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Experts say Lanier unlikely to rebound in 2012
Climate, water officials pessimistic lake can reach full pool next year
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Climate and water management officials are meeting today at Lake Lanier Islands Resort and say the lake is unlikely to rebound within the next year as the region's drought continues. - photo by SARA GUEVARA

Climate and water management officials meeting at Lake Lanier Islands Resort this week are not optimistic the reservoir outside their windows has any chance of refilling soon.

Bailey Crane, a U.S. Army Corps of Engineers water management official who spoke to the group Thursday morning, said that even with normal rainfall in North Georgia in the coming months, Lanier has little chance of returning to full pool in the next year.

Crane was one of a number of speakers at a climate outlook forum sponsored by the National Oceanic and Atmospheric Administration's National Integrated Drought Information System.

The forum, which gathered scientists, water managers and state officials who seek to monitor the drought in the Southeast and the Apalachicola-Chattahoochee-Flint River basin, continues today.

It is part of a pilot program to help water managers and state and public health officials to stay informed of developing drought conditions and manage water more wisely.

Climatologists and meteorologists at the forum predicted the drought in southwestern Georgia will continue to plague the river basin through spring.

Those predictions dried up any hope that Lanier may reach its winter full pool of 1,070 feet above sea level anytime soon. Lanier includes about 63 percent of the storage capacity of the entire basin.

River basins are supposed to enter a "recharge season" between November and March during which rainfall and lower temperatures allow lake levels and streams to recover from hot, dry summers, said Victor Murphy, a representative of the National Weather Service.

Yet that won't happen this year, he said.

"The ACF basin is pretty much dancing on the edge of a significant, long-term drought," Murphy said.

The impacts of the current drought have hit agriculture in Southwest Georgia and Southeast Alabama particularly hard, said Brenda Ortiz, a professor of agronomy at Auburn University.

Cotton, corn and peanut growers were forced to irrigate much more than normal this year, she said. Some farmers abandoned their fields altogether.

Peanut growers, who normally don't need to irrigate for
germination, had to do so this year, according to Ortiz.

Ortiz also reported a higher incidence of aflatoxins, a fungus driven by heat and drought that infects grains, in southern Alabama.

Endangered mussels have suffered as some of the creeks in the Flint basin hit record lows as the drought pressed on this summer, Stephen Golladay, a scientist at the Joseph W. Jones Ecological Research Center at Ichauway.

"We're in a California condor-type situation with some of these mussel species," Golladay said.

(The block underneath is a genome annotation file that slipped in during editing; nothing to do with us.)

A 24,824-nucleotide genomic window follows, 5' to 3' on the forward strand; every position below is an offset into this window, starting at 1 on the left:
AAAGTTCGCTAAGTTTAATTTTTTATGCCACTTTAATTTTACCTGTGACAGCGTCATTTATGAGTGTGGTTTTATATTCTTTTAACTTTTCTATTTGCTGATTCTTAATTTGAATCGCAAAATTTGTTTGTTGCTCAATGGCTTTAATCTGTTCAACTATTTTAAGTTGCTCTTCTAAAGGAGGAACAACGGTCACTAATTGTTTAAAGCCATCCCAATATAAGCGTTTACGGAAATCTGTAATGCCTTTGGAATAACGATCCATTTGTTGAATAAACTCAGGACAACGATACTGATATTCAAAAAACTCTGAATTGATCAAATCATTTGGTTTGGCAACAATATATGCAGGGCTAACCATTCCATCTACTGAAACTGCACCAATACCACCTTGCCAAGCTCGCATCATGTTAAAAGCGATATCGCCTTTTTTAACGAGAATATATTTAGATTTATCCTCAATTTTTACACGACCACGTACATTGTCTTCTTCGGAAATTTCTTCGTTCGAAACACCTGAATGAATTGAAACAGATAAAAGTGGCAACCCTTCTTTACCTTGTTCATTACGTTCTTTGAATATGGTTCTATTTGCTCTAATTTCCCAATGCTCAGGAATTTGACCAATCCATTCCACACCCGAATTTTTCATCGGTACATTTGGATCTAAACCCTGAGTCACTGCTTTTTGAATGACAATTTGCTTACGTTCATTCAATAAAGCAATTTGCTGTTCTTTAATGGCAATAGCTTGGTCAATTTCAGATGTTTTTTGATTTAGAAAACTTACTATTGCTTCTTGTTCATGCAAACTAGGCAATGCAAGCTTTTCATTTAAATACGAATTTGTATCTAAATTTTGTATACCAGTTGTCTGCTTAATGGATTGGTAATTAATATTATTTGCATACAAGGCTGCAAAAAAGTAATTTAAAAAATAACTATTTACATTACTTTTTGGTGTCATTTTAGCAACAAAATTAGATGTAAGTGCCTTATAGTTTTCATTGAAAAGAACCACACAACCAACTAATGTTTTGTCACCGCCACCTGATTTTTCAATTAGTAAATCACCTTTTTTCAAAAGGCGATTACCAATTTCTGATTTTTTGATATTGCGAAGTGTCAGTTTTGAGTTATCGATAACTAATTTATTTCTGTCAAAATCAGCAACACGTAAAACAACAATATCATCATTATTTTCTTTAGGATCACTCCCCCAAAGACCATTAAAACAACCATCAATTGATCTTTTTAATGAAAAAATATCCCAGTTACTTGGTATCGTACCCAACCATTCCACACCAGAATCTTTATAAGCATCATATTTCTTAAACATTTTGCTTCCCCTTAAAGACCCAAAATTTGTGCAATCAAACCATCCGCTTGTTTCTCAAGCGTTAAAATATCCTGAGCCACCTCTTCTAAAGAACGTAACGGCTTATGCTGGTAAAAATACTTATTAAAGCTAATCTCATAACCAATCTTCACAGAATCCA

The basin is experiencing its second year of a La Niña weather pattern, which produces drier and warmer than normal conditions in the Southeastern United States.

Much of Georgia is facing extreme drought conditions, with the hardest hit areas in the east, central and southwest portions of the state, according to the U.S. Drought Monitor.

Though Hall County and other counties surrounding Lanier are in much better shape, with drought conditions rated abnormally dry to severe, the persistence of the drought in the southern reaches of the ACF basin have taken a toll on Lanier's level, Crane said.

As of 6 p.m. Thursday, the lake was at 1,058.32 feet.
The state was supposed to have some relief last summer, but never got it. Typically, a La Niña weather pattern can produce above-average rainfall in the Southeast during the summertime.

But this year, the La Niña weather pattern neutralized, creating dry conditions throughout the summer as well as the dry conditions it was expected to create in the winter and spring.

As a result, October 2010 through September 2011 was the fourth driest year in both Georgia's and Florida's histories, said Klaus Wolter, a researcher for the NOAA Environmental Science Research Lab in Boulder, Colo.
And as the winter weather pattern for this year moves into another La Niña, dry conditions are expected through spring.

No one at Thursday's forum was willing to predict what might happen beyond spring. There were only predictions of what factors might sway the weather afterward.

Though drought is supposed to persist or intensify in Southwest Georgia, future drought conditions in North Georgia might be mitigated by normal rainfall next year.

The only hope for the entire basin in the coming months might be that this year's La Niña is weaker than last year's, Wolter said.

"If next spring is wet, it might be an indicator that La Niña is on its way out," Wolter said.

Wolter, who originally predicted a second year of a La Niña weather pattern for the basin, said it is not as likely that the basin would experience a third year of the dry weather pattern.

If the pattern changes to El Niño, the ACF basin could recover from the drought next year, Wolter said. El Niño patterns produce wetter and cooler than normal weather in the Southeast.

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